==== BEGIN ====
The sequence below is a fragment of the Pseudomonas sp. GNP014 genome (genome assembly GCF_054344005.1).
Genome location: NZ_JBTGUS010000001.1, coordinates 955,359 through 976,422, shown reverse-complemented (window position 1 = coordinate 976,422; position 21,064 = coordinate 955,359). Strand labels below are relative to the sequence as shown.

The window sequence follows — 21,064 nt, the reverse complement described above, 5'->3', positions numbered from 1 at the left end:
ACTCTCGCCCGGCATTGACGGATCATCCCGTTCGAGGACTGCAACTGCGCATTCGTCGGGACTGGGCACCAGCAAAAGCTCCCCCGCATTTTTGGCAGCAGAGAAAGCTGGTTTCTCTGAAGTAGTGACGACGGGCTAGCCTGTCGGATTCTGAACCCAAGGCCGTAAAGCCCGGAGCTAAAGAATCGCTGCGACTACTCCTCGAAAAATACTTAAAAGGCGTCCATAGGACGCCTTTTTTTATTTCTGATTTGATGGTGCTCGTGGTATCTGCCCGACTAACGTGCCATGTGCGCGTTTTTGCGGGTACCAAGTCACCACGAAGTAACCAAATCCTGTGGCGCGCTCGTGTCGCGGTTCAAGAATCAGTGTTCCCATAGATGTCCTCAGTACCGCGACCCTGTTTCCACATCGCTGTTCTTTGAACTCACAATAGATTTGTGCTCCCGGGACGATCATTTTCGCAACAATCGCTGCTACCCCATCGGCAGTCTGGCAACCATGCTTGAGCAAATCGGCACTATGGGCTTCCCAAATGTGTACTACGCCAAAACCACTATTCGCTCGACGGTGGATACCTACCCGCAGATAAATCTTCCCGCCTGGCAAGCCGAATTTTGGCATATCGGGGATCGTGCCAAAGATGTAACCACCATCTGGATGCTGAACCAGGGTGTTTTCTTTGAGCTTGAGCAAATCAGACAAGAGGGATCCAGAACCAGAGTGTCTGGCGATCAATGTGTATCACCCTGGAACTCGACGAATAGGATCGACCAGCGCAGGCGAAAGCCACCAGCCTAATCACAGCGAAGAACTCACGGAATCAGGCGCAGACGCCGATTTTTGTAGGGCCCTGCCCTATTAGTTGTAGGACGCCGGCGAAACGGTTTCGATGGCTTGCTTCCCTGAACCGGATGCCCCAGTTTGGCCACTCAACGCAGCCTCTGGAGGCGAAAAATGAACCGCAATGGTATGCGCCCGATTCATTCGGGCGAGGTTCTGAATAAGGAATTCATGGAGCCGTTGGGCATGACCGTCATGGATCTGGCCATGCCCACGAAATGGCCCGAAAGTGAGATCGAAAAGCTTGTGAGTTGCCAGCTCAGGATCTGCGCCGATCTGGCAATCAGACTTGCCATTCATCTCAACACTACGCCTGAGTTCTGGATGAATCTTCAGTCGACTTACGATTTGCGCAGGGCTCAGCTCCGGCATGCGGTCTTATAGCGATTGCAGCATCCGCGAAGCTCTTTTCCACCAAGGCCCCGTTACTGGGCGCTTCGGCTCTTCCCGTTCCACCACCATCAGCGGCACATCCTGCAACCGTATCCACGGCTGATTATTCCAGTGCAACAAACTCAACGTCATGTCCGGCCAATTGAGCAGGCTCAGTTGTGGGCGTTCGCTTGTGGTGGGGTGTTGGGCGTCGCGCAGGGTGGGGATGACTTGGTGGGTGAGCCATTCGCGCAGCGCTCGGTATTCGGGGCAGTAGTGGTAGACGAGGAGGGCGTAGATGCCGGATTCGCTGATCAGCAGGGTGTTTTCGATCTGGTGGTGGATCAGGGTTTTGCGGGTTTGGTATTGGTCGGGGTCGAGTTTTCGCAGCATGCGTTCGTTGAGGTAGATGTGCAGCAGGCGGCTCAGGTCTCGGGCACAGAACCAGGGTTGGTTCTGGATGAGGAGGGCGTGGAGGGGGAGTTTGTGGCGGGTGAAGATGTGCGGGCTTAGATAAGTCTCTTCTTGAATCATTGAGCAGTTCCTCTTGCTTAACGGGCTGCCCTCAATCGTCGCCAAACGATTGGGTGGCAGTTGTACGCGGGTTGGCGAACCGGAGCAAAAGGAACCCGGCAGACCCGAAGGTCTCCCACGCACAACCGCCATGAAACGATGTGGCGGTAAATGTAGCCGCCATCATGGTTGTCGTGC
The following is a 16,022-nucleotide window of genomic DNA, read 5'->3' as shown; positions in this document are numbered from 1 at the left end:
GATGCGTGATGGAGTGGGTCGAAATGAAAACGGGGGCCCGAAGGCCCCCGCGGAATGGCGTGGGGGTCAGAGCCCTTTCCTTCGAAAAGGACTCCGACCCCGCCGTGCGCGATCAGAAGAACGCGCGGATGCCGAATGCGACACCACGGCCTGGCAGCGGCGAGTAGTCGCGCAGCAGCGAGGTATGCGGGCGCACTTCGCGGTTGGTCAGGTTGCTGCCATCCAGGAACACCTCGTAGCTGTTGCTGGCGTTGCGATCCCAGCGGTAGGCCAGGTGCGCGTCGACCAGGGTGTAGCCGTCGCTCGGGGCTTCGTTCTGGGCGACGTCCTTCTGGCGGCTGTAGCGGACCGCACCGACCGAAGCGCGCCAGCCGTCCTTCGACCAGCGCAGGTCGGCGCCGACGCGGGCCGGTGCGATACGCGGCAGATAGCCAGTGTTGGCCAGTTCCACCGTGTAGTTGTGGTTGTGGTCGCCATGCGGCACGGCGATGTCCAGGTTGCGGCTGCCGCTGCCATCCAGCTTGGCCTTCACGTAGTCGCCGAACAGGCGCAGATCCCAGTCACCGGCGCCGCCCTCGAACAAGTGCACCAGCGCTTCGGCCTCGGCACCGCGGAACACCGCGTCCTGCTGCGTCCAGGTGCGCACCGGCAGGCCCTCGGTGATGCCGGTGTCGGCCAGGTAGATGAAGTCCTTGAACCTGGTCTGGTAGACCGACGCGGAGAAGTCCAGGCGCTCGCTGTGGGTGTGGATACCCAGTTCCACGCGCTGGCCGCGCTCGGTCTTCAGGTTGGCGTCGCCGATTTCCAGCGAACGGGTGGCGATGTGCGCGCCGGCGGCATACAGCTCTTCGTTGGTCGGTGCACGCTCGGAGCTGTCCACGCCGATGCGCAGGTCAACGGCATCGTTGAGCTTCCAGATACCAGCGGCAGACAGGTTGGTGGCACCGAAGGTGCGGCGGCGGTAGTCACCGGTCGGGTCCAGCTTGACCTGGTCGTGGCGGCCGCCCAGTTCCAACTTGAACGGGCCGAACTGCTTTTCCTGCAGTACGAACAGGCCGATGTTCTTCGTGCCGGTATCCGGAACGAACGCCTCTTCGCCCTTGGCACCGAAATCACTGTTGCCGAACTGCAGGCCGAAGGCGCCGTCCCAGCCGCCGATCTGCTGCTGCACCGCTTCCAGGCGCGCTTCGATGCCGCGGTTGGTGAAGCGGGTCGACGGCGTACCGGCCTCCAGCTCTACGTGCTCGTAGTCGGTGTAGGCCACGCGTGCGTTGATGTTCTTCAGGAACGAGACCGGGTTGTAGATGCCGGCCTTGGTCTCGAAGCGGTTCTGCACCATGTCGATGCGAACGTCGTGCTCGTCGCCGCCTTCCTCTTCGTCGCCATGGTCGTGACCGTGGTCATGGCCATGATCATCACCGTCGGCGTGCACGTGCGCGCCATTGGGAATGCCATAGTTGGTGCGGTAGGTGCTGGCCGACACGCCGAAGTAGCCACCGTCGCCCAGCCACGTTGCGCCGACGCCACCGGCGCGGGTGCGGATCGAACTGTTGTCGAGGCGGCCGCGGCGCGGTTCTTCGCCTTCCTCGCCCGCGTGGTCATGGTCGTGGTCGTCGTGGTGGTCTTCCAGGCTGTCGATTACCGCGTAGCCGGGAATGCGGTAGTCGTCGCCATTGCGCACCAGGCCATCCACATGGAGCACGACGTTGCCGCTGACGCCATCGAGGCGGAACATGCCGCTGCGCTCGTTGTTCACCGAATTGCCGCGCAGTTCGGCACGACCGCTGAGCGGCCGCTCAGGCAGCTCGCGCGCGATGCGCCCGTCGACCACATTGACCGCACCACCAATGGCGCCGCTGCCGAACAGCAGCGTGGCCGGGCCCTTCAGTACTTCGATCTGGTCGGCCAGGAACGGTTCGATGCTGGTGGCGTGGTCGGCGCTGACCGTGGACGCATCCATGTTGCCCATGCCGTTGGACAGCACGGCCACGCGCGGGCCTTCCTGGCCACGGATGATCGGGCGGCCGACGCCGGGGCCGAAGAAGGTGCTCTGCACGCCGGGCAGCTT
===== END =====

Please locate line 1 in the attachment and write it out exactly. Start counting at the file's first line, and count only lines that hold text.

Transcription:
The sequence below is a fragment of the Pseudomonas sp. GNP014 genome (genome assembly GCF_054344005.1).